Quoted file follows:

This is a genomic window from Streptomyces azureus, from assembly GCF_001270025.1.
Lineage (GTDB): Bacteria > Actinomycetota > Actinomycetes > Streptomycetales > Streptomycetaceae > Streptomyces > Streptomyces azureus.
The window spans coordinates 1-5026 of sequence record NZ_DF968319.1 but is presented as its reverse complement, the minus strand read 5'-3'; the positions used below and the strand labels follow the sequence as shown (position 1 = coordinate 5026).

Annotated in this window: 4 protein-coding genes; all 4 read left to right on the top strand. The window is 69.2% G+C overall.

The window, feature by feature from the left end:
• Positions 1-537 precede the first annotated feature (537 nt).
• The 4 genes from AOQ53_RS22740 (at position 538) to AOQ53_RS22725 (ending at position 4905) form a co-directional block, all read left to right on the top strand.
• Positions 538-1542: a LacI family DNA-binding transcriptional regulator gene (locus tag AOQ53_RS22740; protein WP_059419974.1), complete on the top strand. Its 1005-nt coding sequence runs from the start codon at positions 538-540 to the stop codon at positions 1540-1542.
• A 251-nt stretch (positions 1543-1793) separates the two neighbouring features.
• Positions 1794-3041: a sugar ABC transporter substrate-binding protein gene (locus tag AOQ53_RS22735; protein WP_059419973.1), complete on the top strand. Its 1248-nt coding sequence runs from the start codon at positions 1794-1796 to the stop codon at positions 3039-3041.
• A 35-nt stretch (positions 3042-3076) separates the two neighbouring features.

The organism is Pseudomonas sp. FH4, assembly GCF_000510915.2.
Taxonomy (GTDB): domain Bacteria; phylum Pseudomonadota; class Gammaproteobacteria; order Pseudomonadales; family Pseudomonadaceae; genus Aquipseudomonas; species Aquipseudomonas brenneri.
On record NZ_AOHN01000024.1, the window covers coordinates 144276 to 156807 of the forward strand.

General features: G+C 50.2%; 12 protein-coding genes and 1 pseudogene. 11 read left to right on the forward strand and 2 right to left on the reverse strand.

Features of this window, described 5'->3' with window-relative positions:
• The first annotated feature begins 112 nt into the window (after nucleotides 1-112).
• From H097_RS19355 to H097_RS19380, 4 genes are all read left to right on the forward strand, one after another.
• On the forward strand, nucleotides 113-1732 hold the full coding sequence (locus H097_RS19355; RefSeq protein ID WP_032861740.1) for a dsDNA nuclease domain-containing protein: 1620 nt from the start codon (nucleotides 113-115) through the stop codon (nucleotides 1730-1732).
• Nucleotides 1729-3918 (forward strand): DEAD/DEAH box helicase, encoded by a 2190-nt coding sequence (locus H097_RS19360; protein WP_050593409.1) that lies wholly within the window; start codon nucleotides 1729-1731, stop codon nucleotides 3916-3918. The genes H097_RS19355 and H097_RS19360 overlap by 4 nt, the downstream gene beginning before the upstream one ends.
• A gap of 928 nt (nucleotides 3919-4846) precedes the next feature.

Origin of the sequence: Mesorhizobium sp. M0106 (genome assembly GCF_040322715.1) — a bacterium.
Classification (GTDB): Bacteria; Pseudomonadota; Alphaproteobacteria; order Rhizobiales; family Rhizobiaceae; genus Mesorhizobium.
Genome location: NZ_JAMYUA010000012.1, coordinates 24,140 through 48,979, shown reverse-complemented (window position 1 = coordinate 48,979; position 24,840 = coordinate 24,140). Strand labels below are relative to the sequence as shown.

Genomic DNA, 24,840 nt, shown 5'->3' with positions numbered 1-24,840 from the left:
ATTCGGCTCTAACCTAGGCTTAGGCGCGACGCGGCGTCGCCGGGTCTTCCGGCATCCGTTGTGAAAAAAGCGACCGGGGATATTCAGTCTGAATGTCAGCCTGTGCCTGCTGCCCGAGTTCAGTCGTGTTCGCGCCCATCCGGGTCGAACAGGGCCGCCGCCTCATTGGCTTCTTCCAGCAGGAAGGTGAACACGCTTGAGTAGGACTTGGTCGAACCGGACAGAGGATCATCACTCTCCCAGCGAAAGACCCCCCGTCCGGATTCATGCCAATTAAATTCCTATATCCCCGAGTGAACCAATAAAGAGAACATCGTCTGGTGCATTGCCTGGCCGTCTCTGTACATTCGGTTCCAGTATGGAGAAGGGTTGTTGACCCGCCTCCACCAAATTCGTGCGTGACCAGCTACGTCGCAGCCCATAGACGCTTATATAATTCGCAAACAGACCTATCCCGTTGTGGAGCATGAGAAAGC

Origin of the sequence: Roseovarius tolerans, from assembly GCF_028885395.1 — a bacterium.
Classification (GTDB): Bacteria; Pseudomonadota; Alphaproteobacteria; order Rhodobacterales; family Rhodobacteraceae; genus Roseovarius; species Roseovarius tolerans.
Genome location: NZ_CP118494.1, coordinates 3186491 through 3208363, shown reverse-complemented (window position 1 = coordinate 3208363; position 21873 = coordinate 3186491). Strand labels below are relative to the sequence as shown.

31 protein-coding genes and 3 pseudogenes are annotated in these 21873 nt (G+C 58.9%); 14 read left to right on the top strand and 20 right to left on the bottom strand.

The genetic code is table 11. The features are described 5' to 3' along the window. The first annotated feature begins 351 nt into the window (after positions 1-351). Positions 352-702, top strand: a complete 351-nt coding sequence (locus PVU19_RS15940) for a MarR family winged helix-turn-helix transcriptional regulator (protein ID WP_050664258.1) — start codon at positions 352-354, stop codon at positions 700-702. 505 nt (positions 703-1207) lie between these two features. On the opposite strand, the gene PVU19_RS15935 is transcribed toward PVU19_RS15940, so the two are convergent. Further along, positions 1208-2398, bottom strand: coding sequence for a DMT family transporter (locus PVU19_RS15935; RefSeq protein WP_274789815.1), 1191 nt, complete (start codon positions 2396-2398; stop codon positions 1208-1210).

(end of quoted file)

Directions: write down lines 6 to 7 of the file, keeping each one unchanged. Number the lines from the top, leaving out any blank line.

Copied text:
• Positions 1-537 precede the first annotated feature (537 nt).
• The 4 genes from AOQ53_RS22740 (at position 538) to AOQ53_RS22725 (ending at position 4905) form a co-directional block, all read left to right on the top strand.